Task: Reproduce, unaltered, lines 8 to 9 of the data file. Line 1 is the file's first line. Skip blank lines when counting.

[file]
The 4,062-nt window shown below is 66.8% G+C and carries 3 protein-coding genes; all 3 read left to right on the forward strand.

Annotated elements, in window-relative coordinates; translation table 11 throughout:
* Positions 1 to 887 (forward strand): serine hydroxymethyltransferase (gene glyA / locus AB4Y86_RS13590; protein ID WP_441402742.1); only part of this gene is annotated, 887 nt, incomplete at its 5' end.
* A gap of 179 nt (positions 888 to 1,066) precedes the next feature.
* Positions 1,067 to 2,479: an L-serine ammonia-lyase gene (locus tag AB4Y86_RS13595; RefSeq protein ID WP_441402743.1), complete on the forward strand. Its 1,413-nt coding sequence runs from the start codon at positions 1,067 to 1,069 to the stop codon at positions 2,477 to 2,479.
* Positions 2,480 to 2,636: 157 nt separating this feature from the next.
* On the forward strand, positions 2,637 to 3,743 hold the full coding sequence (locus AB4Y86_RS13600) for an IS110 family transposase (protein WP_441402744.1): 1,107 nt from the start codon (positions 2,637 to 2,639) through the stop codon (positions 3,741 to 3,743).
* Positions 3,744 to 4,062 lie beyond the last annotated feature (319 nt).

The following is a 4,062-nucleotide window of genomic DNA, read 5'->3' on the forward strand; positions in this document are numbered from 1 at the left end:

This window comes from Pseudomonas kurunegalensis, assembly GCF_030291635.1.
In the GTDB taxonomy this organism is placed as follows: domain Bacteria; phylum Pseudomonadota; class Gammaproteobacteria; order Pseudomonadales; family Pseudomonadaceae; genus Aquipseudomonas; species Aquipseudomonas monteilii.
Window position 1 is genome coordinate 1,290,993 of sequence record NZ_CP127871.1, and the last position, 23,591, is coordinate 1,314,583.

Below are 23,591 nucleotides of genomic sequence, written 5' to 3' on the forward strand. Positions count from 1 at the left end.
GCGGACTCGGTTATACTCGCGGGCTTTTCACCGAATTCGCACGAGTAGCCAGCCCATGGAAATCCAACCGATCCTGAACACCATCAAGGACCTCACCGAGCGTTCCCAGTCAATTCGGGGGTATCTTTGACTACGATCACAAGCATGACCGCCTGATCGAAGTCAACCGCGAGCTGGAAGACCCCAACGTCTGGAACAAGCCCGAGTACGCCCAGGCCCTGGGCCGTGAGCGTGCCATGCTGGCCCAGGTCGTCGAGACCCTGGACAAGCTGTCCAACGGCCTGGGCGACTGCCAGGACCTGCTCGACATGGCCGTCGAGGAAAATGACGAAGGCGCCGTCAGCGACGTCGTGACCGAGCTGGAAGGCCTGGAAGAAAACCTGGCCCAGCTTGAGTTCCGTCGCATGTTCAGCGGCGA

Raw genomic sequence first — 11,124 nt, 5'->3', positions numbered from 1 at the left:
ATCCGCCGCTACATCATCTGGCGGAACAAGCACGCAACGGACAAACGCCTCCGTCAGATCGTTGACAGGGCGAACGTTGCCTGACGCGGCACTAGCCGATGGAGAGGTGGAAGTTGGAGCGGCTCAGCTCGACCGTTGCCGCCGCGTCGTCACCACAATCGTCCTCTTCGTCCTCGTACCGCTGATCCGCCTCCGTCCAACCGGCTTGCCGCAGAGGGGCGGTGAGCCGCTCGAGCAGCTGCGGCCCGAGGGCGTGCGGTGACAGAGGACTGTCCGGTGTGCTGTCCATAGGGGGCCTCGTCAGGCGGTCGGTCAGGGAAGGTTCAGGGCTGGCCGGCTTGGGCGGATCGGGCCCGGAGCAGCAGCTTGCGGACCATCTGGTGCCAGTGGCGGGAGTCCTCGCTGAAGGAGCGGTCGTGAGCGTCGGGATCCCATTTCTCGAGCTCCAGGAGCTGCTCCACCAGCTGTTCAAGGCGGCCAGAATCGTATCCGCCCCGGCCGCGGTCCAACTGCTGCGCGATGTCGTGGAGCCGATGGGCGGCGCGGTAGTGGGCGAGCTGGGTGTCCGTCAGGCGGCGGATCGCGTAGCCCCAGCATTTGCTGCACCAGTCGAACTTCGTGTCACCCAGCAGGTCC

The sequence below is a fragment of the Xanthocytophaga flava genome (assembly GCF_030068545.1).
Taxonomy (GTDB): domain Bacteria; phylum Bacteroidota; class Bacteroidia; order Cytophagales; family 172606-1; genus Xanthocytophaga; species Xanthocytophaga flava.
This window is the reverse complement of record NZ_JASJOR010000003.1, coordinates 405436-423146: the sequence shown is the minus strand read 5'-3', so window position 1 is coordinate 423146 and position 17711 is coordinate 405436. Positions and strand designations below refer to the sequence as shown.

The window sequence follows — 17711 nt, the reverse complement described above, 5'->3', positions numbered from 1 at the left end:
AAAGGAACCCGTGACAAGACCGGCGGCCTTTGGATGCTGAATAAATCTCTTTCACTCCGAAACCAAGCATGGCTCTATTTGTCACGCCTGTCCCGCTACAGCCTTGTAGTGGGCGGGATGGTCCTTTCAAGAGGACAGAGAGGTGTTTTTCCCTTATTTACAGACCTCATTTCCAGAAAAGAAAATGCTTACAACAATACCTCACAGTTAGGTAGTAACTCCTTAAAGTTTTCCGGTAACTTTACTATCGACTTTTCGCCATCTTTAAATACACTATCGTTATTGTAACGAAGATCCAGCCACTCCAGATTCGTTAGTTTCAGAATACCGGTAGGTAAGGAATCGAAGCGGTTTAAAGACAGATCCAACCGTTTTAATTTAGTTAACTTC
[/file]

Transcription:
* Positions 3,744 to 4,062 lie beyond the last annotated feature (319 nt).

The following is a 4,062-nucleotide window of genomic DNA, read 5'->3' on the forward strand; positions in this document are numbered from 1 at the left end: